The world entered 2012 primed for change. The Arab Spring, the Occupy Movement and other populist uprisings in 2011, fueled by the global expansion of mobile technology and social media channels, engendered a sense of hope that the world could look very different by the end of 2012, especially with a number of countries — including the U.S., Russia and France — holding national elections or, in the case of China, undergoing regime change. A year later, however, the world looks much the same as it did a year ago. Most of the same players (or someone like them) are still in place. The economic crisis in Europe has neither improved nor worsened, and the same can be said for the U.S. economy. The wars in Syria and Afghanistan, along with the Israel-Palestine conflict, and perpetual unrest in Africa and elsewhere in the Middle East, drag on with no resolution in sight. Repression and restrictive fundamentalist ideologies have rebounded as nervous governments seek to quell unrest or stem the spread of populist technologies and foreign cultural influences.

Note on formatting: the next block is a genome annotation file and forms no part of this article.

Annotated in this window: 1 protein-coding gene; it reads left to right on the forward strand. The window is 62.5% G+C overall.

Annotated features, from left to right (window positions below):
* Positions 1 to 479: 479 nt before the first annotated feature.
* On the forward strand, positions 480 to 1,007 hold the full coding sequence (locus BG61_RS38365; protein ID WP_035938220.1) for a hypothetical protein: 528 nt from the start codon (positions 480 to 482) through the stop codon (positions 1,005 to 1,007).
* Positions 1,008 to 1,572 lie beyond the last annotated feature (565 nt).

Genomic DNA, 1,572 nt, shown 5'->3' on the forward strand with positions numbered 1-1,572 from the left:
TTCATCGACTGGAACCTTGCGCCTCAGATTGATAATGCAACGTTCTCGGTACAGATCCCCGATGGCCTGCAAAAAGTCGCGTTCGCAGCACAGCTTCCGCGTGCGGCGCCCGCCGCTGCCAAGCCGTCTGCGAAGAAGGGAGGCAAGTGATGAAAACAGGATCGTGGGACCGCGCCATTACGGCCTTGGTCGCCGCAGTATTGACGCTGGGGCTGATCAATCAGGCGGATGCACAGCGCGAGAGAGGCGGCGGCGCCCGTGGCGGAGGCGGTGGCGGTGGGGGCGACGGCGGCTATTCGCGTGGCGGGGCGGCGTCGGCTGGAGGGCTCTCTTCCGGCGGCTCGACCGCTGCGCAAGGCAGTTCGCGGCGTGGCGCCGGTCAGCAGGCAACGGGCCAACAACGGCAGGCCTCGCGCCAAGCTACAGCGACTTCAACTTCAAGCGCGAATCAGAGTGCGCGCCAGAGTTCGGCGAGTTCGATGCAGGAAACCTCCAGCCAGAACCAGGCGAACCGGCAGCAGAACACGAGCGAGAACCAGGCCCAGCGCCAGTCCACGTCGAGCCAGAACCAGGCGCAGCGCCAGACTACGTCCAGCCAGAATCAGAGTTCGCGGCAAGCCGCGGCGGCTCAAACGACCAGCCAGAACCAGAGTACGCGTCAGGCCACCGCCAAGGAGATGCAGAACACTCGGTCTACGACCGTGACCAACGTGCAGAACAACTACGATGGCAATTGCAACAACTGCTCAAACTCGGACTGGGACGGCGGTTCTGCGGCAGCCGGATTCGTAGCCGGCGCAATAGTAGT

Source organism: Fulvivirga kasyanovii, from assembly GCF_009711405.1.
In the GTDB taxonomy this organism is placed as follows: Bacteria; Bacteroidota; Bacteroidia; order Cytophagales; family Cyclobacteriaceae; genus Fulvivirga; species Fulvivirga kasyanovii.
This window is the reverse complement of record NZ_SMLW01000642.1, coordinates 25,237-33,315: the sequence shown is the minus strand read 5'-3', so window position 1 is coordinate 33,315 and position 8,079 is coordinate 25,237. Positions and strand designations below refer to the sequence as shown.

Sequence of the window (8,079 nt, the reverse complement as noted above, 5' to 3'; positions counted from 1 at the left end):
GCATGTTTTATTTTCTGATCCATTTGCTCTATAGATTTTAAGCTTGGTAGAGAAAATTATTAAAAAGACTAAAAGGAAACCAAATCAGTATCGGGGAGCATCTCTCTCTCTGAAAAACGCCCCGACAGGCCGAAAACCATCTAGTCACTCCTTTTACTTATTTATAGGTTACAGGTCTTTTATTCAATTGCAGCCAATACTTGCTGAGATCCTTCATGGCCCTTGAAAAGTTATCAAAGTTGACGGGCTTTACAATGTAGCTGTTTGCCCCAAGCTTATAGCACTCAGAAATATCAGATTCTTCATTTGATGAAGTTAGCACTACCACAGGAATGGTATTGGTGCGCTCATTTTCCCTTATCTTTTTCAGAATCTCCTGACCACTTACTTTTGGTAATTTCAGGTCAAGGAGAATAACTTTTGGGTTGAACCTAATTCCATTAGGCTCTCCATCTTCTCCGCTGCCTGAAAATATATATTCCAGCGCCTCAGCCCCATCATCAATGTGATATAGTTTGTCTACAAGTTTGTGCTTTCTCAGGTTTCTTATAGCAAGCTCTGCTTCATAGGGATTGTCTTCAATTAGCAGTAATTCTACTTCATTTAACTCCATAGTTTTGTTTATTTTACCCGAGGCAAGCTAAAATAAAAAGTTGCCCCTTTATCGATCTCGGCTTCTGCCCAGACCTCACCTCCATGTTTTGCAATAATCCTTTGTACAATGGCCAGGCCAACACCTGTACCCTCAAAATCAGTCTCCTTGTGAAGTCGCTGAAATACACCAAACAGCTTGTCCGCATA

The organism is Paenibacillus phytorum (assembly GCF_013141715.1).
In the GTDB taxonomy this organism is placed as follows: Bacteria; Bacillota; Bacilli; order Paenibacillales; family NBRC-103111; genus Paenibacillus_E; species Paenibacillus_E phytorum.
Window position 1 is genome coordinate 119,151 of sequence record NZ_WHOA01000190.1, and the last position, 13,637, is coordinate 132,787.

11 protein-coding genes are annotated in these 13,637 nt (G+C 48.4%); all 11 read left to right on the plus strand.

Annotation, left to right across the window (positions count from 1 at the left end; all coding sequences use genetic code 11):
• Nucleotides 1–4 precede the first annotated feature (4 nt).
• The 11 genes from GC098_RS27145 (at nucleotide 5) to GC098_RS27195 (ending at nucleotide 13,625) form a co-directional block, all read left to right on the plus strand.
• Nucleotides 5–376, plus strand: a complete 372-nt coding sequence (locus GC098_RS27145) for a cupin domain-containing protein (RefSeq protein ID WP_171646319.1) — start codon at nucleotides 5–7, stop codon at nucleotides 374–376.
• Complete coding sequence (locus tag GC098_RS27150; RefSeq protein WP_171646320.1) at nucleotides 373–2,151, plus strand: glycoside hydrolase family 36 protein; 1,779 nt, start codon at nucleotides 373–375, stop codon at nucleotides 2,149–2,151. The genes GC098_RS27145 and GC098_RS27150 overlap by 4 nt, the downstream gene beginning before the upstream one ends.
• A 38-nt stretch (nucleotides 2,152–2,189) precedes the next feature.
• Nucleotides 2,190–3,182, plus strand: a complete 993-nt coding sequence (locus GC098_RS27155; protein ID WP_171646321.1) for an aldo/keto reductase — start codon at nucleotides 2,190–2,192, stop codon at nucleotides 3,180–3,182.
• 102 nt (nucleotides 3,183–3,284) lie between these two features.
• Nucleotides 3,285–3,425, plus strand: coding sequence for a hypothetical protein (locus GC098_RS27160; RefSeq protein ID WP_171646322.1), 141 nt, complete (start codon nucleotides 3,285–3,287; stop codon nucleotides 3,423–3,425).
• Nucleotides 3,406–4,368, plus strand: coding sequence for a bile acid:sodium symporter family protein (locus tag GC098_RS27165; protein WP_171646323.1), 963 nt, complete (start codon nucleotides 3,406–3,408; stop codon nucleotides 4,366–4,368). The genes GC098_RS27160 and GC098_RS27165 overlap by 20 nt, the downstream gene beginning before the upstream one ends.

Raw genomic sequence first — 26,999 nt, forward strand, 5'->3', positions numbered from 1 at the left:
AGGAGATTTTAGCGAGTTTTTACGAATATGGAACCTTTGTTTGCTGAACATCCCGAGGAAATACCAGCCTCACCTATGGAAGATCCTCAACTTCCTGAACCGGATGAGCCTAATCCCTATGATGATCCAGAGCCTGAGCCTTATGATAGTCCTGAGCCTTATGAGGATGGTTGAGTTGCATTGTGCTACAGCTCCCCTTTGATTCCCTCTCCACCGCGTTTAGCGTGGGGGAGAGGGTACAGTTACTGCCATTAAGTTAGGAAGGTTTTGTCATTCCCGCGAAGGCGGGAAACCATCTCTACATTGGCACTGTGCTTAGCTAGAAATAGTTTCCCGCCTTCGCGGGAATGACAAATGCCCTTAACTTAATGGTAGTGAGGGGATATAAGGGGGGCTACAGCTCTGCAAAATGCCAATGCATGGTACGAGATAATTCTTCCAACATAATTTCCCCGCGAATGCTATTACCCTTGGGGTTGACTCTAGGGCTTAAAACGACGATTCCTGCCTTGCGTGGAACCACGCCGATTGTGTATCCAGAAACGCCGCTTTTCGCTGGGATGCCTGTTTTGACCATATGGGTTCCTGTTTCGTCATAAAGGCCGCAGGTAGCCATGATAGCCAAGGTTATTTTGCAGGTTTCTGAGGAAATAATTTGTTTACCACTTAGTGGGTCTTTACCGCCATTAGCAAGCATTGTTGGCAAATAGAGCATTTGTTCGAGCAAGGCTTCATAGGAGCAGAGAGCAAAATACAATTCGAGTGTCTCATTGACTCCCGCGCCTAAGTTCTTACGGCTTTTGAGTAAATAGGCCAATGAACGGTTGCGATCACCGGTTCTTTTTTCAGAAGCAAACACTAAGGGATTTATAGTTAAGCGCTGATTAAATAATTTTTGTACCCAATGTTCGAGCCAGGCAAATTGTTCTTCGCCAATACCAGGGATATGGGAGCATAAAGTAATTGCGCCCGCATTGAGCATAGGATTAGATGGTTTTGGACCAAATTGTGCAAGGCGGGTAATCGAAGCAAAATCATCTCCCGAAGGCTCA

A 2012 study conducted by the Pew Research Center concludes that the economic mood is exceedingly glum around much of the world. In the wake of four years of global economic turmoil and political upheaval in a number of nations, very few people are satisfied with the way things are going in their country. The public mood is quite volatile in many societies, exacerbated by high unemployment, shortages and austerity initiatives.
At present, no breakthrough is apparent or anticipated by the forecasters. Economists predict only modest improvement in 2013, with the U.S., China and some developing nations — such as India, Brazil and Mexico — experiencing the most growth. For the U.S. interior design industry, the brightest light at the moment appears to be the reviving domestic housing market. Overall, designers can expect 2013 to be better than 2012, but modestly so for most.